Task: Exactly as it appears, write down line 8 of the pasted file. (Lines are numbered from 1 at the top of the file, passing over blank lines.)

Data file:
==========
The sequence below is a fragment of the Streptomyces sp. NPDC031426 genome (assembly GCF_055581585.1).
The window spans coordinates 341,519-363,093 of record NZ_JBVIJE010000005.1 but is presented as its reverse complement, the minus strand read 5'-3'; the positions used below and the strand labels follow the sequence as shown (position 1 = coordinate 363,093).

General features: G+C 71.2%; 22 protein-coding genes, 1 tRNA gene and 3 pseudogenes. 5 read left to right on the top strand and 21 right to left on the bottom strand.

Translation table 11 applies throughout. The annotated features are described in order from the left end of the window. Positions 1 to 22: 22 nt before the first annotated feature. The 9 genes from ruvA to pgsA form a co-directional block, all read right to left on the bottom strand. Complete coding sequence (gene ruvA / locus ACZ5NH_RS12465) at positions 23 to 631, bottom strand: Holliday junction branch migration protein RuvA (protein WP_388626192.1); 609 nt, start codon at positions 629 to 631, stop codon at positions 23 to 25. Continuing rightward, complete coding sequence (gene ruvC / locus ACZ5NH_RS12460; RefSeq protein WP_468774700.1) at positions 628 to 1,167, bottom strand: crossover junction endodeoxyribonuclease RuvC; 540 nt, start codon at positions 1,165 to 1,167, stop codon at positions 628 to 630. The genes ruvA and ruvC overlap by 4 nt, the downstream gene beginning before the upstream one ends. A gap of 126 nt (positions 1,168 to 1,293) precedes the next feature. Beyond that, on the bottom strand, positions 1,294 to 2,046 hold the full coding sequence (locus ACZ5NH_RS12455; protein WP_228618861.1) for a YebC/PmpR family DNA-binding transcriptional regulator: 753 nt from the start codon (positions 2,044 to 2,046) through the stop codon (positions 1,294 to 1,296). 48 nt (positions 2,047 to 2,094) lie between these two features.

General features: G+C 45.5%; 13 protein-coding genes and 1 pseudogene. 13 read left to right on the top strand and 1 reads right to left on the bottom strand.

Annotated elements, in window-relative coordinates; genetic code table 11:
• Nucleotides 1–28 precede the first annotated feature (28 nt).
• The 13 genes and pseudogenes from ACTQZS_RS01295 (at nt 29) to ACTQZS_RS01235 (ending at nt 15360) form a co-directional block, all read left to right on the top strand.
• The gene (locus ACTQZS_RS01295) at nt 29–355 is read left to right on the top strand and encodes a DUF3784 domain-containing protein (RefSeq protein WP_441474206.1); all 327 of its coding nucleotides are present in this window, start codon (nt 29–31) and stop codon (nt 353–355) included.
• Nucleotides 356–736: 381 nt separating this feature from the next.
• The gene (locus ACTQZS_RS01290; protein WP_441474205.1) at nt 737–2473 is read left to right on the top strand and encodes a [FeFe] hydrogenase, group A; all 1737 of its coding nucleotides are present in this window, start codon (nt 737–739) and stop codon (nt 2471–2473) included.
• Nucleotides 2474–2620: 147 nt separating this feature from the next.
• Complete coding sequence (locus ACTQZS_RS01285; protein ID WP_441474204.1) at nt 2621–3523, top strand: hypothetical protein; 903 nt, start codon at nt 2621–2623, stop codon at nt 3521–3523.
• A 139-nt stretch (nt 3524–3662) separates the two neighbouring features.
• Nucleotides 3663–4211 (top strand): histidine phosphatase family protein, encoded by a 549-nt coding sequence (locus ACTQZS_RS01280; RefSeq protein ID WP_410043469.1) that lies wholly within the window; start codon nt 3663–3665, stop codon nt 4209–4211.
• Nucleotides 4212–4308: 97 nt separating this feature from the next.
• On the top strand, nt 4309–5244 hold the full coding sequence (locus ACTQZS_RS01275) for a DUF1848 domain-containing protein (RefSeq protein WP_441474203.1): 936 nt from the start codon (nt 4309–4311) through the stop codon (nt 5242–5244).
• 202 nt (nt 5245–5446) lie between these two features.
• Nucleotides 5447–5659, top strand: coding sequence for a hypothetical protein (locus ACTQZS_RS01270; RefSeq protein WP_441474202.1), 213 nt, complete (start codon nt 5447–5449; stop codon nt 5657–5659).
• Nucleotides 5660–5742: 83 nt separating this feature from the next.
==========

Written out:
• The 13 genes and pseudogenes from ACTQZS_RS01295 (at nt 29) to ACTQZS_RS01235 (ending at nt 15360) form a co-directional block, all read left to right on the top strand.